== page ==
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    Auditors’ Professional Skepticism: Neutrality versus P...
    research summary posted July 28, 2015 by Jennifer M Mueller-Phillips, tagged 08.0 Auditing Procedures – Nature, Timing and Extent, 08.04 Auditors’ Professional Skepticism 
    Auditors’ Professional Skepticism: Neutrality versus Presumptive Doubt.
    Practical Implications:

    Presumptive doubt has a greater effect on auditors’ skeptical judgments when client risks are higher than does neutrality. In particular, auditors with higher levels of presumptive doubt exhibit pronounced skeptical judgments and decisions in the higher control environment risk setting.

    Since the findings indicate inversed RIT is a better predictor of desired auditor skeptical judgments, this measure warrants further consideration in practice to develop adequate recruitment, staffing, and training guidance. Also a consideration for practice and future research is whether quality control processes, such as audit reviews, mitigate cases where auditors lack sufficient individual skepticism.


    Quadackers, L., Groot, T., & Wright, A. 2014. Auditors' Professional Skepticism: Neutrality versus Presumptive Doubt. Contemporary Accounting Research 31 (3): 639-657.

    auditor independence, professional ethics, neutrality, professional skepticism
    Purpose of the Study:

    Professional skepticism is considered to be an essential element of the financial statement audit, as reflected in professional auditing standards and the audit methodologies of international audit firms. Analyses of fraud-related U.S. Securities and Exchange Commission (SEC) cases conclude that a lack of sufficient professional skepticism is often cited as the reason that auditors fail to detect material misstatements. While there is no universally accepted definition of professional skepticism, two perspectives have emerged in the current literature and auditing standards: neutrality and presumptive doubt.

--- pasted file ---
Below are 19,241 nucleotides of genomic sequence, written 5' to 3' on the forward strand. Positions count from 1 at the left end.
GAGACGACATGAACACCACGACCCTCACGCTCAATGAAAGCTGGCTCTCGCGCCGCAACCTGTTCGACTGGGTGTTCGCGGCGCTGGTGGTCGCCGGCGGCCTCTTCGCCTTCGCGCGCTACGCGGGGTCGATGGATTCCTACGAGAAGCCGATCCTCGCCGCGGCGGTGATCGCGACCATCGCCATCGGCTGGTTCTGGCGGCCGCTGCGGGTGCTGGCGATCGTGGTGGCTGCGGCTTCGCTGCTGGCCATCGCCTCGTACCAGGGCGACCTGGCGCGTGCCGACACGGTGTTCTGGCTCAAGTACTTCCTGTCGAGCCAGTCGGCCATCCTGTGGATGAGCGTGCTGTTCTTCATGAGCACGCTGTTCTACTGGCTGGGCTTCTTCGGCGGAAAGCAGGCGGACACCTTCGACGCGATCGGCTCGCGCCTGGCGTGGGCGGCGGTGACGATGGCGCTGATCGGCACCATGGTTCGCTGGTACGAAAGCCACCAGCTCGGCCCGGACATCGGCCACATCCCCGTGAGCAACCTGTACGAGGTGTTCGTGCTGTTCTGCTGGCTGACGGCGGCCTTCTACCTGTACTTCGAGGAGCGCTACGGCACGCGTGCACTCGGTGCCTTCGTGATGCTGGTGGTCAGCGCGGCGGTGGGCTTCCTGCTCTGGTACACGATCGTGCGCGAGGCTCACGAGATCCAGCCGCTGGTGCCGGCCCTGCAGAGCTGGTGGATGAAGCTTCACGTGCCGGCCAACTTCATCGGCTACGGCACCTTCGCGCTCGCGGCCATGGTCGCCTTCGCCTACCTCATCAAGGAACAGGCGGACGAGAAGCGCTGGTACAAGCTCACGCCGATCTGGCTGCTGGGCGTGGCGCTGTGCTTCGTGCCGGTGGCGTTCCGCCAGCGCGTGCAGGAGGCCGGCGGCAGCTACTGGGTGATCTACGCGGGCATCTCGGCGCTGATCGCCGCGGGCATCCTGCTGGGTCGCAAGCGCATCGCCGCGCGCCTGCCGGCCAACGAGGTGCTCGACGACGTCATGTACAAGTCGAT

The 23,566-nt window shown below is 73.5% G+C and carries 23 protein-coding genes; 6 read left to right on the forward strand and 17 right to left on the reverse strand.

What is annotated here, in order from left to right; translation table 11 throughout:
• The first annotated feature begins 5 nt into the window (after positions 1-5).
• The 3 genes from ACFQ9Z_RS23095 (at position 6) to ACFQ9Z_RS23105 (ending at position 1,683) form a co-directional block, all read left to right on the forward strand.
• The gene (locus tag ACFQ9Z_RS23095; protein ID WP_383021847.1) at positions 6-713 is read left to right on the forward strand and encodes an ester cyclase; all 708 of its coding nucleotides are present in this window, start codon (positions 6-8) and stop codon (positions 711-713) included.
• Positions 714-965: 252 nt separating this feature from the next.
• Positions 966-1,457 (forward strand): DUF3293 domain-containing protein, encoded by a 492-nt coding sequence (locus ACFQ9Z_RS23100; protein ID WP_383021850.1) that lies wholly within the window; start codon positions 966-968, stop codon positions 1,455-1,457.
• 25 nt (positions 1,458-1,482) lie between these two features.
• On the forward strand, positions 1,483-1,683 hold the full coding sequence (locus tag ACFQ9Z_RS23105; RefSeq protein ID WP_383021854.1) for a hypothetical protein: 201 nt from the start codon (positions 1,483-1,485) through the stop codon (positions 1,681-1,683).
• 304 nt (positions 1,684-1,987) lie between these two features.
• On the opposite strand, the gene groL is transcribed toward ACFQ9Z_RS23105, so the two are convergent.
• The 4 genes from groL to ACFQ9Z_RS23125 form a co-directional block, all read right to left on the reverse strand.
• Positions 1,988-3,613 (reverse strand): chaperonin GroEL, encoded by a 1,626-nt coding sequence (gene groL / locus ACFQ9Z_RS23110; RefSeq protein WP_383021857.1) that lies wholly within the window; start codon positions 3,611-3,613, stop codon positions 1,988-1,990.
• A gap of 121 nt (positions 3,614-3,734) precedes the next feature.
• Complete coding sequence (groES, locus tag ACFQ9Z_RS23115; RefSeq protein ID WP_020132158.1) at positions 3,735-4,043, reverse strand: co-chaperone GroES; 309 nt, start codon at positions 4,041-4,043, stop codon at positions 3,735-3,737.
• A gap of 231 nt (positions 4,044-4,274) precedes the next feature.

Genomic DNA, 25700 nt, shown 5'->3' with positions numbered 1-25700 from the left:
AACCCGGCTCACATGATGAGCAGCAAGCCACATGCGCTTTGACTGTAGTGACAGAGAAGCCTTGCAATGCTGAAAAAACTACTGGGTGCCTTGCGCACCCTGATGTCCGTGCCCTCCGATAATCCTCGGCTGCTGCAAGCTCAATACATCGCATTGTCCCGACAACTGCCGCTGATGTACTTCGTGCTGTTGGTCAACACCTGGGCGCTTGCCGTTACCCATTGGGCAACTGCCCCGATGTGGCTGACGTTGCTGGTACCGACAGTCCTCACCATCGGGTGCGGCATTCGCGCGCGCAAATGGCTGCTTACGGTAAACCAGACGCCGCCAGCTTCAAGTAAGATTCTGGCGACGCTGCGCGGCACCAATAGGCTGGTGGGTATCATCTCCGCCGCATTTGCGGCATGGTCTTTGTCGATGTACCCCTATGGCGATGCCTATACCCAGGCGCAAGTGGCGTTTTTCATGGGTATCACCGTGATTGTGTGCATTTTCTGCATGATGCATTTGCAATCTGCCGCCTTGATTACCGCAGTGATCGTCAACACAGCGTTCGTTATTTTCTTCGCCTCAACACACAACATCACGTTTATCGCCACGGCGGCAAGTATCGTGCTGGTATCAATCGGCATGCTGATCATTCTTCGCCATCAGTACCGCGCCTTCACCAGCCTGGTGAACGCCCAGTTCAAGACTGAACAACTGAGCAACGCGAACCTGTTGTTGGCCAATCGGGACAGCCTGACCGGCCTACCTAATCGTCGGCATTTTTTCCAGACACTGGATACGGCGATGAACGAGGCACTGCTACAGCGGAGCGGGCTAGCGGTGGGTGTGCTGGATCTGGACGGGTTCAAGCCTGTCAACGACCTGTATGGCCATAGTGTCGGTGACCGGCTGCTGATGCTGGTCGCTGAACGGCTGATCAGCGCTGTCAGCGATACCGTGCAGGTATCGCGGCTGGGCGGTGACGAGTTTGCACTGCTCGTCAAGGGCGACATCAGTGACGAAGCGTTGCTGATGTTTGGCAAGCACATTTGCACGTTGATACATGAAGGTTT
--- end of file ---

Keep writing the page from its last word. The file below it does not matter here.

• Neutrality refers to a perspective in which the auditor assumes no bias in management’s representations.
    • Presumptive doubt represents an auditor’s attitude in which some level of dishonesty or bias by management is assumed, unless evidence indicates otherwise.

    Importantly, there is a lack of consensus on which of these two perspectives of skepticism is most appropriate for audit practice. The purpose of this study is to examine the relationship between auditors’ skeptical perspective (neutrality and presumptive doubt) and auditor skeptical judgments and decisions across client risk settings (higher versus lower control environment risk). Neutrality is measured by the Hurtt Professional Skepticism Scale (HPSS; Hurtt 2010), and presumptive doubt is measured by the inverse of the Rotter Interpersonal Trust Scale.

    Design/Method/ Approach:

    All of the participants come from one Big 4 firm. There were 96 participants in the experiment: 25 partners, 41 managers, and 27 seniors (3 participants did not provide staff-level information). On average, the auditors had 15.36 years general auditing experience and 14.75 years of experience with conducting analytical procedures. The number of participants was relatively balanced across the two control environment risk conditions. The evidence was collected prior to September of 2014.


    The results of this study show that inversed RIT (Rotter’s Interpersonal Trust Scale), a trait measure of presumptive doubt, is more closely associated with auditors skeptical judgments than HPSS (Hurtt Professional Skepticism Scale), a trait measure of neutrality. This relationship particularly holds when control environment risks are higher and, thus, the risk of material misstatement is of particular concern. Since auditing standards direct greater skepticism in a higher-risk setting than in a lower-risk setting, this finding suggests that inversed RIT is more likely to reflect the desired skepticism than HPSS. This result suggests that the presumptive doubt perspective of professional skepticism is more predictive than neutrality of auditor skeptical judgments and decisions in higher-risk situations.

    There is no normative solution to the case, so it is not possible to determine which skepticism measure is more closely related to optimal judgments and decisions.

    Auditing Procedures - Nature - Timing and Extent
    Auditors’ Professional Skepticism